Introduction
maarit forde & diana paton
In 1905 the prison authorities at the Antigua jail, which served as the central
prison for the Leeward Islands, employed a photographer to take individual
and group photographs of at least eleven people who had been convicted of
practicing obeah. The group shot (figure I.1) depicts nine men and two
women in two rows, all staring with their faces toward the camera. All wear
white prison uniforms, identical except for the differences between men and
women. Each holds a small board on which is chalked his or her name and the
island where she or he was convicted. The individual photographs were pasted
onto preprinted documents recording that the photographed individual had
been ‘‘convicted for practising Obeah under the Leeward Islands Obeah Act
No 6 of 1904,’’ and documenting his or her sentence, place of birth, age, marital
status, trade or occupation (‘‘obeahman’’ in some cases), religion, and a series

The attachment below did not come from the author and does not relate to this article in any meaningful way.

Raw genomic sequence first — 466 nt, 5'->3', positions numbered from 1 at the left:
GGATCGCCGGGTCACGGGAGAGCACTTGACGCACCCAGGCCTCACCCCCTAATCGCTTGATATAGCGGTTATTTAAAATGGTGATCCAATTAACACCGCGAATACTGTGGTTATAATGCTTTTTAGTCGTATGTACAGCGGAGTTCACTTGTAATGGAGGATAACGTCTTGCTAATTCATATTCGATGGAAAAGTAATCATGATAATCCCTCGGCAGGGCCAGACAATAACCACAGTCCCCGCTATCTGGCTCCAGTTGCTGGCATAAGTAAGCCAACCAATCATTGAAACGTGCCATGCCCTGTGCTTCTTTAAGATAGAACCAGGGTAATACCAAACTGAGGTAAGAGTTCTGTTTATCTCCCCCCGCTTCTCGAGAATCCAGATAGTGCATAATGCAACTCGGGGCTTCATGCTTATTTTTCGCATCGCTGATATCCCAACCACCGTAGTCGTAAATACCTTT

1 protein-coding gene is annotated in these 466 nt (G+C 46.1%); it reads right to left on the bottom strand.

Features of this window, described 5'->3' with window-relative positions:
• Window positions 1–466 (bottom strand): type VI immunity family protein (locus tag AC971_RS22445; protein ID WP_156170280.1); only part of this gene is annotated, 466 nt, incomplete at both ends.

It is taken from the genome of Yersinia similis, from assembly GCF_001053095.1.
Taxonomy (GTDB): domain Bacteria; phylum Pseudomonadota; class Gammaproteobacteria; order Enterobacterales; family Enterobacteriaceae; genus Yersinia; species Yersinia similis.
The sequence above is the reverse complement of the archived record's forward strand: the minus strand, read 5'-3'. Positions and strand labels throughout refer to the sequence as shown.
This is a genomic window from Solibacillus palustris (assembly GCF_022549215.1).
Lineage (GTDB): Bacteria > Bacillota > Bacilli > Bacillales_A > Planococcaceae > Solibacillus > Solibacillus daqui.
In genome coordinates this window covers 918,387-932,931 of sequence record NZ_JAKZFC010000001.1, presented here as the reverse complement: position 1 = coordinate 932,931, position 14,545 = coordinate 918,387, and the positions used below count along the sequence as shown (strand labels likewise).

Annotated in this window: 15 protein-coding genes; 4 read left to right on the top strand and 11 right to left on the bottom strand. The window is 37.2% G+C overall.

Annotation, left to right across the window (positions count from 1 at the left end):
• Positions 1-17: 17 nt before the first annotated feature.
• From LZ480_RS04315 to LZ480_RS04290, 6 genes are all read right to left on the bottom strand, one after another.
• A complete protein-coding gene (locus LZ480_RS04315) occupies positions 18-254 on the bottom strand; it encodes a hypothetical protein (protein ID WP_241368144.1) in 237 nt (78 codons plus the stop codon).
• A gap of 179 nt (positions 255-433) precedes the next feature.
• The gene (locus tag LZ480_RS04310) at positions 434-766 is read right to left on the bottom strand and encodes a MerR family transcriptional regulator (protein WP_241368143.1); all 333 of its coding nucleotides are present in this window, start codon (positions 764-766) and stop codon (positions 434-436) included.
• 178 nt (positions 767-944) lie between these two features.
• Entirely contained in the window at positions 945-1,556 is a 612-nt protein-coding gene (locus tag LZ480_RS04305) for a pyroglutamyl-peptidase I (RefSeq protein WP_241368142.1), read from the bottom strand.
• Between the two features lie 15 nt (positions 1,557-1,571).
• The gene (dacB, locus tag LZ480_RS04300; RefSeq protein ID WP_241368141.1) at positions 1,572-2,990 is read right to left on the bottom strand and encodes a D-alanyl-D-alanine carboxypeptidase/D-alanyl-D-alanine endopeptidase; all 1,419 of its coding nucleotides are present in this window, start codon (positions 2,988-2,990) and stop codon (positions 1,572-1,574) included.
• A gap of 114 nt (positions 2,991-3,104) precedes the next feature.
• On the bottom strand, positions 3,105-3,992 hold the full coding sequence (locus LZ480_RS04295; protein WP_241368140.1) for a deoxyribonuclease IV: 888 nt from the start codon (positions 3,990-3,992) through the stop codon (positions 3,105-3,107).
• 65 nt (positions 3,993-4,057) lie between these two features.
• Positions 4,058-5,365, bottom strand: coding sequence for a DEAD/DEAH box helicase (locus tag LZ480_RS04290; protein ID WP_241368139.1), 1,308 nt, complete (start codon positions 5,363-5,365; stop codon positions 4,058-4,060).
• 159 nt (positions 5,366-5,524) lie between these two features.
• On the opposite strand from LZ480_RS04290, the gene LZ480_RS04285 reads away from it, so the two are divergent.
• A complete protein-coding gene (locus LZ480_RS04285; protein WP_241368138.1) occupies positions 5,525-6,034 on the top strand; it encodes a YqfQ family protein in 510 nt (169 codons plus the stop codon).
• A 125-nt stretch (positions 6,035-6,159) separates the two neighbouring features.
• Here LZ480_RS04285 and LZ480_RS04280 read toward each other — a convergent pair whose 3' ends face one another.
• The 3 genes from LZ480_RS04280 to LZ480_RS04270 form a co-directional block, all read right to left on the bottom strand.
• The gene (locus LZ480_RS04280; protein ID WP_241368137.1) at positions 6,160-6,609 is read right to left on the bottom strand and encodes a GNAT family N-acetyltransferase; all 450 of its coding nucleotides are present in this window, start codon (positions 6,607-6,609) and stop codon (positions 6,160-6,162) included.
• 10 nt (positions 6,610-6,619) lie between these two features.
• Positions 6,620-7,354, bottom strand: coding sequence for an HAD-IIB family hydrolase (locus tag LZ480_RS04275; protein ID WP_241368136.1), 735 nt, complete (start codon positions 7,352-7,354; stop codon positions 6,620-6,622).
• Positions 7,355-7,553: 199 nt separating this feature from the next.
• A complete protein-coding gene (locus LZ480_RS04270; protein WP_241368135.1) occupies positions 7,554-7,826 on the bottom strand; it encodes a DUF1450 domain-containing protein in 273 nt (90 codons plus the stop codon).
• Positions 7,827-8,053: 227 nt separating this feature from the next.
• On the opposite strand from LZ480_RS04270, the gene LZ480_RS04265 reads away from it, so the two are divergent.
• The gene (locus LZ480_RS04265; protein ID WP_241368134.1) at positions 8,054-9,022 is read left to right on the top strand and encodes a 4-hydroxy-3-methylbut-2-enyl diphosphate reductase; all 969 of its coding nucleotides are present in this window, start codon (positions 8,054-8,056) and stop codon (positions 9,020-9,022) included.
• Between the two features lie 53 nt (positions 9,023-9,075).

of physical descriptors, such as skin color, hair color, and height. The images
belong to the genre of the police photograph or mug shot, the chalked names
providing a means for state authorities to identify these people. These photo-
graphs and identifying information were circulated ‘‘to all the neighbour-
ing Islands, both British and Foreign,’’ in the hope that the individuals pic-
tured would be kept under surveillance upon their release, wherever they
should travel.∞
Someone working in the prison or the colonial civil service must have
decided to group together this particular set of prisoners—obeah convicts—to
photograph them collectively and individually, suggesting the significance that
the colonial authorities gave to this category of crime at this time. In one sense,
the photographs allowed for the fixing, classification, and control of the group.
They record the fact that these prisoners had been temporarily brought to a
point of stasis by confinement in prison, and thus suggest one of the themes of
this book: the significance of state power, and more specifically, state hostility,
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